Originally published in the Autumn 2019 edition of the Virginia Defender, printed October 28. Reproduced here for accessibility and archival purposes. To find other stories in this issue or download the full PDF, see this post. For the full web catalog, see our Full Issues page.
This issue of The Virginia Defender hits the streets Oct. 28, just after National Lead Poisoning Prevention Week (Oct. 20-26). We’re glad to see that Richmond Mayor Levar Stoney has taken the opportunity to use this week to help spread awareness in the city about the dangers of lead poisoning, especially to young children.
According to a media release from the mayor’s office, Mayor Stoney, the City’s Department of Housing and Community Development, the Richmond City Health District, project:HOMES and the local Housing and Urban Development Office “are joining forces to raise awareness of the dangers of lead exposure and poisoning.”
Lead is a naturally occurring element that can be toxic to humans and animals, causing serious health problems. It used to be commonly used in making paint, until that use was banned in 1978. So there’s a good chance that any house or apartment built before that year could contain lead-based paint.
The problem comes in when the toxic paint deteriorates and paint chips fall to the floor. The chips taste sweet, and little children like to eat them. The lead accumulates in their bodies and can have serious, long-term consequences, affecting their ability to learn, as well as causing behavioral problems.
In Richmond, close to three-quarters of the housing was built before 1978. When we wonder why so many schoolchildren can’t read by grade three, have difficulty sitting still in class and act out in negative ways, there’s a chance the reason is lead poisoning.
By the way, before grade three, a child is learning to read. After the third grade, they are reading to learn. If they miss this critical benchmark, it can become more and more difficult to keep up with their classmates. Frustration can lead to dropping out of school and then to trouble in the streets. When we’re talking about the “school-to-prison pipeline,” one of the often overlooked factors is lead poisoning.
According to the Virginia Department of Health, approximately 16,000 children under the age of six living in Richmond are considered at high risk for lead poisoning. Because children living below the poverty line or residing in rental units built before 1978 are at the highest risk of lead exposure, low-income and families of color are disproportionately affected. Pregnant women residing in older housing are also at high risk.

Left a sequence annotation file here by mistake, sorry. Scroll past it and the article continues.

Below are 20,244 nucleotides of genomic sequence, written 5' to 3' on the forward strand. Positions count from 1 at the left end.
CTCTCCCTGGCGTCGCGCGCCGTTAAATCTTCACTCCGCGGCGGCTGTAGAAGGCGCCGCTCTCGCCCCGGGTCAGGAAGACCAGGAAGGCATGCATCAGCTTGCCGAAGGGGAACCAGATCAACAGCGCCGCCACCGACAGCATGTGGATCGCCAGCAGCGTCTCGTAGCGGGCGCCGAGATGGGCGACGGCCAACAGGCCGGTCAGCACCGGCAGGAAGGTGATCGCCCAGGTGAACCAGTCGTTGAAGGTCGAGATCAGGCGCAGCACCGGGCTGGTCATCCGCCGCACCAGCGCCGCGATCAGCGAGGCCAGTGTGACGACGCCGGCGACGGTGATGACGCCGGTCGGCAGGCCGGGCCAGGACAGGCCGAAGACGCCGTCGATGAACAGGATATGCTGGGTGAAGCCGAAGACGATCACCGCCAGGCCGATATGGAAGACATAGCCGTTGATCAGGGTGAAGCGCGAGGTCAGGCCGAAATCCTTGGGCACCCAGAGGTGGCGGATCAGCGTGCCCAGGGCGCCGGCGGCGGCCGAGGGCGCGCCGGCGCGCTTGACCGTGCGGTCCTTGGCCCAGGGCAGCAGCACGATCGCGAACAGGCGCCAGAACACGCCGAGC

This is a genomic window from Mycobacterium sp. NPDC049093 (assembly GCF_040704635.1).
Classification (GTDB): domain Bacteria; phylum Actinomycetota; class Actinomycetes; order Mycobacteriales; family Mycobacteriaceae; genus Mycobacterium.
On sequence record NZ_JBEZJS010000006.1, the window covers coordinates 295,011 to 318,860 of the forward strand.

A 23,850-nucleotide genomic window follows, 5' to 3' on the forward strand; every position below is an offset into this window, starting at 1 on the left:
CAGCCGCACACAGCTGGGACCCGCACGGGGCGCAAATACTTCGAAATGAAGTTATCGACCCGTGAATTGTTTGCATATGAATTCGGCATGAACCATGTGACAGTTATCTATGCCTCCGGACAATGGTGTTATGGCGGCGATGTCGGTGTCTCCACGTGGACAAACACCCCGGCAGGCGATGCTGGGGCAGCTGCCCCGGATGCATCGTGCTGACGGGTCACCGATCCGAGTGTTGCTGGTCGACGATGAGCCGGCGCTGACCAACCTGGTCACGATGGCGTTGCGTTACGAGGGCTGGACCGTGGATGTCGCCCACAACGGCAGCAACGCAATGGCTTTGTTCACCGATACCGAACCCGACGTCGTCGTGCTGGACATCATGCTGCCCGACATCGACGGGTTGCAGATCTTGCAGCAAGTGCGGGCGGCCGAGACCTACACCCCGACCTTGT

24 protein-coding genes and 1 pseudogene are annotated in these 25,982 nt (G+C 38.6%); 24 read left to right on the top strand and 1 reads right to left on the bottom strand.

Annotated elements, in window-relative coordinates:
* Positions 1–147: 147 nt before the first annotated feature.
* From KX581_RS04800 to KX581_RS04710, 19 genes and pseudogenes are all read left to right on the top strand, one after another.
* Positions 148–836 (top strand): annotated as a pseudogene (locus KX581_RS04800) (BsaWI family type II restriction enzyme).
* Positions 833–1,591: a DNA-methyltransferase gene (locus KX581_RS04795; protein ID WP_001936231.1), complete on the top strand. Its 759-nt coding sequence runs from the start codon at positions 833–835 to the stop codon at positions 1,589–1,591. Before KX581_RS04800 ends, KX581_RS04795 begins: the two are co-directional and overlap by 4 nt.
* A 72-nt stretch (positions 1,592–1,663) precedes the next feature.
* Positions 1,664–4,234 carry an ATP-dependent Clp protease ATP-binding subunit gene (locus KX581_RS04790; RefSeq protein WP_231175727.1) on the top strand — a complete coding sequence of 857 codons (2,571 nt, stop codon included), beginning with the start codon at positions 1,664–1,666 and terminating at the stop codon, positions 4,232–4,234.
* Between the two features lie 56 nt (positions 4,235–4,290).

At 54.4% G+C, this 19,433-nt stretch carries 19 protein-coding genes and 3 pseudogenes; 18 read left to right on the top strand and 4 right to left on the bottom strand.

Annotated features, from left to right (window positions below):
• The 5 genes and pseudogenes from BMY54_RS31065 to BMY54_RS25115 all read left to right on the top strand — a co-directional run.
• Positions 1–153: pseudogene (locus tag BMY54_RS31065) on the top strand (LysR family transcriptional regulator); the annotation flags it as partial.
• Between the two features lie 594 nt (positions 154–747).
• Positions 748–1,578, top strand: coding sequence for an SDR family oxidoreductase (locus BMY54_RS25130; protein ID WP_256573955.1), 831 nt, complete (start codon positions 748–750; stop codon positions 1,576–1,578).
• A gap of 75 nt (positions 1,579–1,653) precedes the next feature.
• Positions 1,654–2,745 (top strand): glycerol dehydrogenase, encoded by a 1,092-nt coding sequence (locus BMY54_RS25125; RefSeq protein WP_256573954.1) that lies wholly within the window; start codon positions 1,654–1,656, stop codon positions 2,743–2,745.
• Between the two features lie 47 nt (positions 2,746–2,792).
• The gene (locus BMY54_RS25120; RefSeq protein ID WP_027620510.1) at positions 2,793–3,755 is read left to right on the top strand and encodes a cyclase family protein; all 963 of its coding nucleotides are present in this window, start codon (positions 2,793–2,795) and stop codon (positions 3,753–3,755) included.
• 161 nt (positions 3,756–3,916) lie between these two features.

One of the early campaigns the Defenders worked on was when we supported Queen Zakia Shabazz and her United Parents Against Lead organization, which was exposing the fact that Richmond’s lead-abatement program, funded with a multi-million dollar grant from the federal Department of Housing and Urban Development, was a sham. Grant money was being given to contractors who hired people off the street with no experience with scraping and repainting housing units that had lead-based paint.
In many cases, the work was so shoddy that the levels of lead were worse after the treatment. Your humble editor checked out a few of the “contractors.” One was just a mail box at a UPS store.
The City insisted that the program was working and ignored our alarms. We persisted, and HUD eventually pulled the grant. The grant money is now flowing again to the city – the current HUD grant is for $2.3 million – and hopefully it’s being used in a wiser and more honest way.
One simple solution to the problem of lead poisoning is to test children at age one or even younger. As it is now, we wait until a child is sick to test them, by which time it’s often too late to stop the irreparable damage. Families are signed up for lead abatement programs after their children test positive for lead. Essentially, the children are being used as proverbial canaries in the coal mine.
This Oct. 21, the City of Richmond sent out a media release urging parents to have their children and homes tested for lead. If the homes are found to be poisoned, they can make use of a free city program to deal with the problem. If the children are found to be poisoned, there are treatments, but the sooner the problem is detected, the better.
Parents with young children are strongly encouraged to sign up for the city’s Lead-Based Paint Hazard Control Program, which provides free home screenings and lead abatement to eligible homes and rental properties in Richmond.
“This program is essential because it provides a pathway for homes to be made lead safe for Richmond’s children,” said Zack Miller, Lead Hazard Control Program Project Manager at project:HOMES. “Lead poisoning causes real health problems impacting a child’s IQ, mood and behavior in ways that can limit future opportunities and prevent success. This program provides our city’s low- and moderate-income families a cost-free path to knowing their homes are lead safe and not negatively affecting their children’s future.”
Parents with children under age six and women who are pregnant are encouraged to call project:HOMES at 804-718-0517 or visit https://www.projecthomes.org/lead-remediation to learn more about the program.
Categories: In Our Opinion